The industry downturn that started in early 2008 and blossomed during the financial collapse late last year has continued unabated throughout 2009 and shows little signs of changing. The optimistic attitude shared by many in the industry that an economic rebound is just around the corner slowly is giving way to the realization that the industry is in for a long recession.
The ENR Construction Industry Confidence Index (CICI) for the fourth quarter shows executives from 941 construction firms are not confident the recession will end anytime soon, although some see some evidence of a slow upturn in 2010. The index for the fourth quarter is marginally lower, standing at 31 on a scale of 100. This is a one-point decrease from the previous quarter’s level of 32 and a six-point improvement over ENR’s first-ever CICI of 25 for the first quarter.
The index measures industry sentiment about the current market and beliefs about where it will be in three to six months, as well as in 12 to 18 months. An index of 50 would mean a neutral or stable market. The index is based on the responses to a survey sent to over 2,000 U.S. construction-industry firms on ENR’s Top Lists. The latest index is based on a survey conducted from Nov. 17 to Dec. 4.
Of the 941 firms responding to this quarter’s CICI survey, 71% say the current construction market is declining, 24% believe it has stabilized, and only 4% say it is improving, virtually the same percentages as in the third quarter. Design firms, which would be on the front end of any turnaround, are somewhat more optimistic about a quicker recovery than the contractor community.
There is little difference in firms’ attitudes about recovery on a regional basis. The big disparity, as in past surveys, is between the public- and private-sector building markets.
Applying the ENR CICI formula to individual market sectors, power is on top, with a CICI rating of 61 on a scale of 100, followed by water/sewer/waste at 59 and transportation at 58. Survey participants give the environmental market a 55.
Among building markets, health care fares the best at a 57 out of 100, while the K-12 and higher-education markets come in at 49 and 50, respectively. The expectations about the commercial, retail, hotel/hospitality, distribution/warehouse and entertainment/civic markets all fall below the median.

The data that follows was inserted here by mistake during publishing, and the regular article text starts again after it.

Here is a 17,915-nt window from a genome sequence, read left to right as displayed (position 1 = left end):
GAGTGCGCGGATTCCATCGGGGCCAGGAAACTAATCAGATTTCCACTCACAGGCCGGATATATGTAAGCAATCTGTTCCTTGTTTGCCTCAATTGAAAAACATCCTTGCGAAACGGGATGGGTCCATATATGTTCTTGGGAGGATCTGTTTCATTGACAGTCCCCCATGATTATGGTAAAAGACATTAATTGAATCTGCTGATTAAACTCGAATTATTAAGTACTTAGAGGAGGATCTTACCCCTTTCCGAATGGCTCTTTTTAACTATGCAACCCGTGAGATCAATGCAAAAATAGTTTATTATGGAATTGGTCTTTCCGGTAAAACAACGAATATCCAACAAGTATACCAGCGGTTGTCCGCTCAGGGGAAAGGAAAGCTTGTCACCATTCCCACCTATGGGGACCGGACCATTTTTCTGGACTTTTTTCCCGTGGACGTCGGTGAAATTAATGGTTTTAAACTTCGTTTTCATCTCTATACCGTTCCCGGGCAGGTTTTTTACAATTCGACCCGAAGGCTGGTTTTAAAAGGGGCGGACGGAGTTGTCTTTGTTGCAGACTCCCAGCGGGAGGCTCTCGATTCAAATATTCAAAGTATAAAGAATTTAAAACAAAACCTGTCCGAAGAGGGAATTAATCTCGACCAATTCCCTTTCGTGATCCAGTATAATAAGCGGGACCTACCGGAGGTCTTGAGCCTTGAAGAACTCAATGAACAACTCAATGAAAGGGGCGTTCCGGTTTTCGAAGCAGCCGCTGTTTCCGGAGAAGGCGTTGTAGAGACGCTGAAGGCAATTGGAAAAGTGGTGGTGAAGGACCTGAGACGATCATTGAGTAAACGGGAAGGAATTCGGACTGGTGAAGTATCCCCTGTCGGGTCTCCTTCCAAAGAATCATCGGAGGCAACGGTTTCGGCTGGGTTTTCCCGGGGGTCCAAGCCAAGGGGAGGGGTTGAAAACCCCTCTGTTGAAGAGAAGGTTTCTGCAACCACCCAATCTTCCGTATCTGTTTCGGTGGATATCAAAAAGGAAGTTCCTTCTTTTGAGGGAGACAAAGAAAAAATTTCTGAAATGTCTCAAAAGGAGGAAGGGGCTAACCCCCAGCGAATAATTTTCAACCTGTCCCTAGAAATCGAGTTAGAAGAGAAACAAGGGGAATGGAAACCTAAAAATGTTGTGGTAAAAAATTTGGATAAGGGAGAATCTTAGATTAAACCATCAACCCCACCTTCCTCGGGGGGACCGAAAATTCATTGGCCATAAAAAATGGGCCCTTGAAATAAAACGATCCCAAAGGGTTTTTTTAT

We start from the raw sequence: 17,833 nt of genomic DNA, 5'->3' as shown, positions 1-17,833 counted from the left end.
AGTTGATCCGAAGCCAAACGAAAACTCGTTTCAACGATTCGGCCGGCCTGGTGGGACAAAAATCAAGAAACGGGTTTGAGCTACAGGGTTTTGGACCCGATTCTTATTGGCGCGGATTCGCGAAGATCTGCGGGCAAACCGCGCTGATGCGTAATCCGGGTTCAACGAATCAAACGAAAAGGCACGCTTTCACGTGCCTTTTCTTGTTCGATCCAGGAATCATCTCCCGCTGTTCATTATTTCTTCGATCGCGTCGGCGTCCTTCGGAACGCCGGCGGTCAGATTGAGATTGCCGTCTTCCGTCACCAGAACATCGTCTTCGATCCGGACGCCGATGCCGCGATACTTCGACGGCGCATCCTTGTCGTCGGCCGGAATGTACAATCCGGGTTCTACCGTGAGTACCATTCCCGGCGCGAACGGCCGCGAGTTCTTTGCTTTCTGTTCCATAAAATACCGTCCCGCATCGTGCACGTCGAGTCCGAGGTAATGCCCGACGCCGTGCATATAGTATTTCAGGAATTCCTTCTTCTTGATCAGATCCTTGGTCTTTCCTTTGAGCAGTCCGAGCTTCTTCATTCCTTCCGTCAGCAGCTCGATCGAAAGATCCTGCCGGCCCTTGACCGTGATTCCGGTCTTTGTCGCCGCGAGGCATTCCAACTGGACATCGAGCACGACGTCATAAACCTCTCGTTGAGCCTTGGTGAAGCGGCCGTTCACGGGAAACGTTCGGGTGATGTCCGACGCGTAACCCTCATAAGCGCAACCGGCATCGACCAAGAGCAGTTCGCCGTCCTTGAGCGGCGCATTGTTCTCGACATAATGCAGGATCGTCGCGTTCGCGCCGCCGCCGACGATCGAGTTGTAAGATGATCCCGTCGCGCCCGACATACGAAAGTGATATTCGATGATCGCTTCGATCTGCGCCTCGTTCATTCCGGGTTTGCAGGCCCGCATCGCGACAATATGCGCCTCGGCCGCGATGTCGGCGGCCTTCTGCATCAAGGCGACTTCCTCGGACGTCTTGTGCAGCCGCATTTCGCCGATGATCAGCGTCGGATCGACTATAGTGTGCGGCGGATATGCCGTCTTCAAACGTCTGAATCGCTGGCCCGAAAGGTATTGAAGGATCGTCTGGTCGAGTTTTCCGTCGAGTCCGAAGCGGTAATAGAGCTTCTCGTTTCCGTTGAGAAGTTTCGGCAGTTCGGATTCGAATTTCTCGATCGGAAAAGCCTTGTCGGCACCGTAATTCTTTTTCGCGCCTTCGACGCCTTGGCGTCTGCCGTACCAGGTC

CFMA Sees Little Change
Another survey that sees a pause in industry optimism is the most recent CONFINDEX survey, which is about to be released by the Construction Financial Management Association, Princeton, N.J. CFMA polls 200 chief financial officers from general contractors, subcontractors and heavy and civil contractors. “Our CONFINDEX went from 91 to 90 this go-around,” says Jim Bartsch, CFMA director of research and analysis. “This shows things are beginning to stabilize.” CFMA’s index is based on a scale of 200, with 100 being a stable market.
Bartsch notes that the CFMA survey finds slight gains in overall confidence in current business conditions but more reason for caution for the longer term. While financial officers at CFMA member-contractors see a slow improvement in business conditions, backlog and availability of bank credit in 2010, the survey indicates these executives worry the new year may bring a deterioration in the availability of surety capacity, Bartsch says.
“The executives I talk to around the country say that insurance and surety will be the wild card in 2010,” says Peter Schwartz, president and CEO of CFMA. He says the troubles in the nation’s financial sector may result in a tightening of surety availability, and this worries many contractors.
The ENR CICI survey allows participants to add comments about the markets and market conditions. Over a third of the firms in the survey provided opinions on the current market. The single-biggest complaint is the lack of bank financing for projects. Many firms point out that even the most investment-worthy projects are having trouble obtaining financing.
However, many express concern about the regulatory environment under the Obama administration. Some participants say the administration has not done enough to free up capital for investment, while others believe that the current climate is not business-friendly.
Not all agree. “Some firms may complain about the federal government, but there is no reluctance in pursuing federal work,” says CFMA’s Schwartz. He notes that in CFMA’s 2009 Construction Industry Annual Financial Survey, many contractors said they are actively recruiting individuals with experience in federal- project procurement. “Contractors are out looking for people who know how to work for public agencies,” he says.
ENR Construction Industry Confidence Index: 31
Down One Point
The CICI once again asked for survey participants’ opinions on the stimulus provisions of the American Recovery and Reinvestment Act. In this quarter, only 2% strongly agree that ARRA is good for the industry, but 33% generally agree it is good for construction. This time, 45% did not agree that ARRA is good for the industry, down from 49.5% last quarter.
The survey also asked participants whether they received any work under ARRA. A total of 216 out of 941 say their firms had won ARRA work. These firms claim they won a total of 1,010 contracts, worth approximately $3.8 billion.
ENR asked survey participants if stimulus work had created or saved jobs at their firms, one of the principal aims of ARRA. Of the 941 firms in the survey, 115 say stimulus work saved a total of 2,609 jobs. Also, 39 firms say ARRA projects created 477 jobs at their firms. While a large percentage of the jobs saved or created were in heavy and highway contractors, many subcontractors also report job savings, particularly those in mechanical, electrical and concrete specialties, as well as a few engineering firms in civil and mechanical-electrical-plumbing.